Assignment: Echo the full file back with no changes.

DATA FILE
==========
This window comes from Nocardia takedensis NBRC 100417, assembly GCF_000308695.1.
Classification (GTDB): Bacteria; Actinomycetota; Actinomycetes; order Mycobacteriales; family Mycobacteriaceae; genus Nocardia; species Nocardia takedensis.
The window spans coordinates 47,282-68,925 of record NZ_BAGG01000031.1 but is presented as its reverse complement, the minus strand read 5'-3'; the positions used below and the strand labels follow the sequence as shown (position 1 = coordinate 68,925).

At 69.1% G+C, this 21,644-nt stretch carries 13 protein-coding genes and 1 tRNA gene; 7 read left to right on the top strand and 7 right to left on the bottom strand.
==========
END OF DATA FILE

This window comes from Nocardia takedensis NBRC 100417, assembly GCF_000308695.1.
Classification (GTDB): Bacteria; Actinomycetota; Actinomycetes; order Mycobacteriales; family Mycobacteriaceae; genus Nocardia; species Nocardia takedensis.
The window spans coordinates 47,282-68,925 of record NZ_BAGG01000031.1 but is presented as its reverse complement, the minus strand read 5'-3'; the positions used below and the strand labels follow the sequence as shown (position 1 = coordinate 68,925).

At 69.1% G+C, this 21,644-nt stretch carries 13 protein-coding genes and 1 tRNA gene; 7 read left to right on the top strand and 7 right to left on the bottom strand.